Grief, when it comes, is nothing we expect it to be. It was not what I felt when my parents died: my father died a few days short of his 85th birthday and my mother a month short of her 91st, both after some years of increasing debility. What I felt in each instance was sadness, loneliness (the loneliness of the abandoned child of whatever age), regret for time gone by, for things unsaid, for my inability to share or even in any real way to acknowledge, at the end, the pain and helplessness and physical humiliation they each endured. I understood the inevitability of each of their deaths. I had been expecting (fearing, dreading, anticipating) those deaths all my life. They remained, when they did occur, distanced, at a remove from the ongoing dailiness of my life. After my mother died I received a letter from a friend in Chicago, a former Maryknoll priest, who precisely intuited what I felt. The death of a parent, he wrote, "despite our preparation, indeed, despite our age, dislodges things deep in us, sets off reactions that surprise us and that may cut free memories and feelings that we had thought gone to ground long ago. We might, in that indeterminate period they call mourning, be in a submarine, silent on the ocean's bed, aware of the depth charges, now near and now far, buffeting us with recollections."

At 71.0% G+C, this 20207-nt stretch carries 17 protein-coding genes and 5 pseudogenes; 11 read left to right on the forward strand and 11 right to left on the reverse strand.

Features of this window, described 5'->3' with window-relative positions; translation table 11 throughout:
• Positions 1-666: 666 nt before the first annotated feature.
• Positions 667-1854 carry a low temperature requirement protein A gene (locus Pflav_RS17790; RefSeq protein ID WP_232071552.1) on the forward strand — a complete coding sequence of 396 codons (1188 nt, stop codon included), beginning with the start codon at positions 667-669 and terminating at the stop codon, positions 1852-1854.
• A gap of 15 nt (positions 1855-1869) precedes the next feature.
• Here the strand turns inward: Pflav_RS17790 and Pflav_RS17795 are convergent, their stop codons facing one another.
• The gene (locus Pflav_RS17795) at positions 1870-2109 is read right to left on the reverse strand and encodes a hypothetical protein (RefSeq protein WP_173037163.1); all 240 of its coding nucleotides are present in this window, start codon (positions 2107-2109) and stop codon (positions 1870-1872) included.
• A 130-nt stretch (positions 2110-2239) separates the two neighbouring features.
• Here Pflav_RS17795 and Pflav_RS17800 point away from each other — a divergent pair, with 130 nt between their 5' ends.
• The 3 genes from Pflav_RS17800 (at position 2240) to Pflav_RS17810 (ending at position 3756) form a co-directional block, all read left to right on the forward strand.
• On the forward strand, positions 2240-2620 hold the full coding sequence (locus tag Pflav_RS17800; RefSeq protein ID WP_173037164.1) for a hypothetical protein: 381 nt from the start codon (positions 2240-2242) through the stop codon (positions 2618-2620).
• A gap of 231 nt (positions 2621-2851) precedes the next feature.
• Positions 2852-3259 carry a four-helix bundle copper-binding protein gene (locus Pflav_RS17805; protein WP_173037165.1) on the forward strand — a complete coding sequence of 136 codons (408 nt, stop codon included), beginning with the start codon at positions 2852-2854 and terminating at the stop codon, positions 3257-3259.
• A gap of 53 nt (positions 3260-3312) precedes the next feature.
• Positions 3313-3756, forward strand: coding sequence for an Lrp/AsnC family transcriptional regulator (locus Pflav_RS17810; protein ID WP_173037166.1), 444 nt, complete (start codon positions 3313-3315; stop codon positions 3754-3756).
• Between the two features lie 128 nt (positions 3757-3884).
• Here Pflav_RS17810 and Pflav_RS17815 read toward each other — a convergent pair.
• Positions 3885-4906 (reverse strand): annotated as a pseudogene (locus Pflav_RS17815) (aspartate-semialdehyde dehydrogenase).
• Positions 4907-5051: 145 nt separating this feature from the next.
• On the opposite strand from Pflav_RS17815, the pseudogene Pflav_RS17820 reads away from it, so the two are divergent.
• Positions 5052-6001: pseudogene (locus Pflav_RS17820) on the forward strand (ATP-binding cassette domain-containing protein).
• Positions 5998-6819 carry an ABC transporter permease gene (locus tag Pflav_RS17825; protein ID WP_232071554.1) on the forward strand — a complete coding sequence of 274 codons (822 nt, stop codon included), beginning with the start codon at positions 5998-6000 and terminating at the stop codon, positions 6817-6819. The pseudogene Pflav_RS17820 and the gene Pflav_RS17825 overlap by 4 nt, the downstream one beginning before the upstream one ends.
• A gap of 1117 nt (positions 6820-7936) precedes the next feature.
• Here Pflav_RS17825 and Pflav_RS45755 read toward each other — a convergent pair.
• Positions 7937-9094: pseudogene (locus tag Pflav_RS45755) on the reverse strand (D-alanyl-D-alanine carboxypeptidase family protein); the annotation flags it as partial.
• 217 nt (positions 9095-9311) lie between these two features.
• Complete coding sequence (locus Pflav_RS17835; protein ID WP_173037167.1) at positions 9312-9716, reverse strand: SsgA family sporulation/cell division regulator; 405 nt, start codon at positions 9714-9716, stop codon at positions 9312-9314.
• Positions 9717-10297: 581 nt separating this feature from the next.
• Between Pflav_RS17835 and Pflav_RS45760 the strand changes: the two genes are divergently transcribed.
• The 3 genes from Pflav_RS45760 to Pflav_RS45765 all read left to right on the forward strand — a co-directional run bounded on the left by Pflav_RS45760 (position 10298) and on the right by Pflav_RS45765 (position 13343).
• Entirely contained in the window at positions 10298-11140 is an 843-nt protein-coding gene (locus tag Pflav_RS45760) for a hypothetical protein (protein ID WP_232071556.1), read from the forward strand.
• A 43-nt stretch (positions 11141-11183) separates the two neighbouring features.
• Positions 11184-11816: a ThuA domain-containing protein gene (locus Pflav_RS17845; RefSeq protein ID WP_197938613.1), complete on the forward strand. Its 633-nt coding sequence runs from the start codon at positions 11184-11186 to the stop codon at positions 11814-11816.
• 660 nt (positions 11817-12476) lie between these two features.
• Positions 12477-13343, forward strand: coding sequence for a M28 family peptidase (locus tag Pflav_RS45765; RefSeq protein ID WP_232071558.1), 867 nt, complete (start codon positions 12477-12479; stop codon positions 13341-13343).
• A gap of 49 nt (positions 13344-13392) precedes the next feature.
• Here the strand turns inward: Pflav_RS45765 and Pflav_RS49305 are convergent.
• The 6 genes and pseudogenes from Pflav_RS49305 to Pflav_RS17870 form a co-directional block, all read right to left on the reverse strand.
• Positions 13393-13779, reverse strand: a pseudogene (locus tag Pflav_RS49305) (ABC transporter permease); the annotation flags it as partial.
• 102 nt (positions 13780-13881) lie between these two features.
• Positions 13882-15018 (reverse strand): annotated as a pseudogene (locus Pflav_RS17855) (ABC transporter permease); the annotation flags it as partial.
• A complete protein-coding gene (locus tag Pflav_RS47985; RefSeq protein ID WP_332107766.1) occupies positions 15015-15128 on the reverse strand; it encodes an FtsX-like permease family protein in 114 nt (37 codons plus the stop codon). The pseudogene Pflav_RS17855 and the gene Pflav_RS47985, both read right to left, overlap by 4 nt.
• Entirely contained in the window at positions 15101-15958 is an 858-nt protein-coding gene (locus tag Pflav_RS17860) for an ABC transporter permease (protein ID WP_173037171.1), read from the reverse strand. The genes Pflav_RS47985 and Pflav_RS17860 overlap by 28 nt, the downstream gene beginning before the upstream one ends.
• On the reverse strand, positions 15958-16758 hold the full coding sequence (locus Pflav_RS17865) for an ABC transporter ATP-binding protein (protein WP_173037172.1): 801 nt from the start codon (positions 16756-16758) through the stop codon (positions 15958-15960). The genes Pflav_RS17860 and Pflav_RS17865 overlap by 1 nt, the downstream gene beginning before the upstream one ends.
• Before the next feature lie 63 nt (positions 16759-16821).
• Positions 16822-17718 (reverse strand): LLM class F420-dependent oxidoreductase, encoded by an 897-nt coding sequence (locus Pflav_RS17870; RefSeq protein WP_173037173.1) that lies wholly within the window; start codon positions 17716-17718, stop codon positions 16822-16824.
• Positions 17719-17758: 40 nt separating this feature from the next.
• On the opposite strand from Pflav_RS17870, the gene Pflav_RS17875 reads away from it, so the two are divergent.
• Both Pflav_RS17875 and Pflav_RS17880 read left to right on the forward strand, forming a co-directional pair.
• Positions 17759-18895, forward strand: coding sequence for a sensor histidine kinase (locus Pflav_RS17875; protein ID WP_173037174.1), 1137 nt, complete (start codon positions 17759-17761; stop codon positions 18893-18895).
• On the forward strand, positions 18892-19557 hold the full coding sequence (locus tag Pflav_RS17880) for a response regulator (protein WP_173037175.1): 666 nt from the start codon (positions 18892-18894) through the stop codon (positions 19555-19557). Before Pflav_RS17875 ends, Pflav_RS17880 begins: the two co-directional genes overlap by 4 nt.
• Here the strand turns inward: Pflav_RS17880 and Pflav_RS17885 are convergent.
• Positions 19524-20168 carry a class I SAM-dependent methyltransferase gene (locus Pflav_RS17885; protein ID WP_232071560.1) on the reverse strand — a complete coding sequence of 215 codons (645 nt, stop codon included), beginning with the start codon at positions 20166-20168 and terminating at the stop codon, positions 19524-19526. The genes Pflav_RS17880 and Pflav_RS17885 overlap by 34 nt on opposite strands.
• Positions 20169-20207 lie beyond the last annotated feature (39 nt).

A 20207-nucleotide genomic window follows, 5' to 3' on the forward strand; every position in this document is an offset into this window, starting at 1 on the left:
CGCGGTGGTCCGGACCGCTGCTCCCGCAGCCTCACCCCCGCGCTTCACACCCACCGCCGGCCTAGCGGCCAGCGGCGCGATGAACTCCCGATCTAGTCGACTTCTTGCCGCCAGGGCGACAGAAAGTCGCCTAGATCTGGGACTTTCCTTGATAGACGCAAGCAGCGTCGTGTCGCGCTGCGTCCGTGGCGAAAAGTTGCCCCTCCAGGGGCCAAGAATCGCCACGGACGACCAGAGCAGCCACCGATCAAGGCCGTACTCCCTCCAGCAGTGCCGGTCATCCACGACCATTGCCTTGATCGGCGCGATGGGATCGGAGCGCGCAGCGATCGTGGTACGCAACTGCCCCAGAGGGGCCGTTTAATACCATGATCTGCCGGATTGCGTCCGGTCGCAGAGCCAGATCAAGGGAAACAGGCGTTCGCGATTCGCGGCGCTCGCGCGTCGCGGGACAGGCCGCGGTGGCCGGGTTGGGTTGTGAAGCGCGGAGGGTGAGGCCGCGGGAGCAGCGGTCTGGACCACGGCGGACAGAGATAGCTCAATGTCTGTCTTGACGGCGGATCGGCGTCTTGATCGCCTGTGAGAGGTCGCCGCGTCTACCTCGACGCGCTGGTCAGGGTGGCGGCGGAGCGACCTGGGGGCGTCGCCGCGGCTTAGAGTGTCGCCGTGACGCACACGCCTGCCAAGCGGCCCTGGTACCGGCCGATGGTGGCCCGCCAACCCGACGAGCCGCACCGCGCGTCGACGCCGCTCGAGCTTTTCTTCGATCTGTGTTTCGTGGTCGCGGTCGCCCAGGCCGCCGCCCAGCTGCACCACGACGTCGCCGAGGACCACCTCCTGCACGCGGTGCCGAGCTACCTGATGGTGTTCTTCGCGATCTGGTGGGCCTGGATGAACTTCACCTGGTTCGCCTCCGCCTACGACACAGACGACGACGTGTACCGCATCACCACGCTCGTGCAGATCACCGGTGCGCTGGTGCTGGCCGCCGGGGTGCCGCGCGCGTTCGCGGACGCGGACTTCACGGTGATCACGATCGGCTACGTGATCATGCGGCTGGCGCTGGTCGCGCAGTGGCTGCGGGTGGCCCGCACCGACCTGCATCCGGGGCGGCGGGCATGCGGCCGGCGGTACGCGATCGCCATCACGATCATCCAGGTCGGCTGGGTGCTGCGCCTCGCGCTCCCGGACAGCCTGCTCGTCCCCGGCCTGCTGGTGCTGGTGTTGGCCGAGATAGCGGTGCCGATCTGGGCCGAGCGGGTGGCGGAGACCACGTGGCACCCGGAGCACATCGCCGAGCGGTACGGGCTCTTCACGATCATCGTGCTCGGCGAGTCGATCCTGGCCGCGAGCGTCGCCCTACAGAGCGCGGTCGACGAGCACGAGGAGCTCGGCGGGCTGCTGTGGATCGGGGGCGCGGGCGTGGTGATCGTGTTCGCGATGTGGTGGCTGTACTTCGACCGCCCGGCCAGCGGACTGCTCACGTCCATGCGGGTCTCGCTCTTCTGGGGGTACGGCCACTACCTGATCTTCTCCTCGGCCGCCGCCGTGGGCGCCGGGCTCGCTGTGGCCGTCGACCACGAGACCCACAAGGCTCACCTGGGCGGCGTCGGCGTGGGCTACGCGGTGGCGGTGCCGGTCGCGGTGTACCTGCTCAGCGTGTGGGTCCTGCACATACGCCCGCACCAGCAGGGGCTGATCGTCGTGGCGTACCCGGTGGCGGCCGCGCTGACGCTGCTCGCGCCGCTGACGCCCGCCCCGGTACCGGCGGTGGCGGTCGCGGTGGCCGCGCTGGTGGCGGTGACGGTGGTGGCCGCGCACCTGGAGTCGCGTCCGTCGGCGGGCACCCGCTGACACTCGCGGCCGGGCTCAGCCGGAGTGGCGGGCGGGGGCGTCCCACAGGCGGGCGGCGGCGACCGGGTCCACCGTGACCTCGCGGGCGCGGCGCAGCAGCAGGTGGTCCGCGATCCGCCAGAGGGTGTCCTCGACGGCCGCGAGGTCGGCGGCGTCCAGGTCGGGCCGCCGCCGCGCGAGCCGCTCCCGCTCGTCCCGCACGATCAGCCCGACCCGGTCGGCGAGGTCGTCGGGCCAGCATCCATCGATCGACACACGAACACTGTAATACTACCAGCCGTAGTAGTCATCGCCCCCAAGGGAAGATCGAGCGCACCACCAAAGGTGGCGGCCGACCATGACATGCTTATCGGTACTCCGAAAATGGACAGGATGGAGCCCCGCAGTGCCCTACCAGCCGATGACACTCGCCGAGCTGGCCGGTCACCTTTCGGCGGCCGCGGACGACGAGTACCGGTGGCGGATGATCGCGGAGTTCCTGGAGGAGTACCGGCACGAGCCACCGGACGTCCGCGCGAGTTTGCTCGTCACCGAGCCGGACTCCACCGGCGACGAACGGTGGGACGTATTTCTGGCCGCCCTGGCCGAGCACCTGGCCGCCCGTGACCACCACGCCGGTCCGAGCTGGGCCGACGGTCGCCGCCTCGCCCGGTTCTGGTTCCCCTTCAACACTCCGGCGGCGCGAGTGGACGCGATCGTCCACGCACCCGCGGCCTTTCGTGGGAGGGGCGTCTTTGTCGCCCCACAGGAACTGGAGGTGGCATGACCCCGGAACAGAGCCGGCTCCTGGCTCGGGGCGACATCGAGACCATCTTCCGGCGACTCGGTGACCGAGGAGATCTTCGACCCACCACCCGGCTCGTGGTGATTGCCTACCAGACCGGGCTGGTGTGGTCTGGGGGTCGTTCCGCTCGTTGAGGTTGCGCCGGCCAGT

My father was dead, my mother was dead, I would need for a while to watch for mines, but I would still get up in the morning and send out the laundry.
I would still plan a menu for Easter lunch.
I would still remember to renew my passport.
Grief is different. Grief has no distance. Grief comes in waves, paroxysms, sudden apprehensions that weaken the knees and blind the eyes and obliterate the dailiness of life.
-- Joan Didion, The Year of Magical Thinking
After my mother died, all my sentences began with “After my mother died.” After my mother died, all I wanted to do was fuck.
-- Holly Hughes, World Without End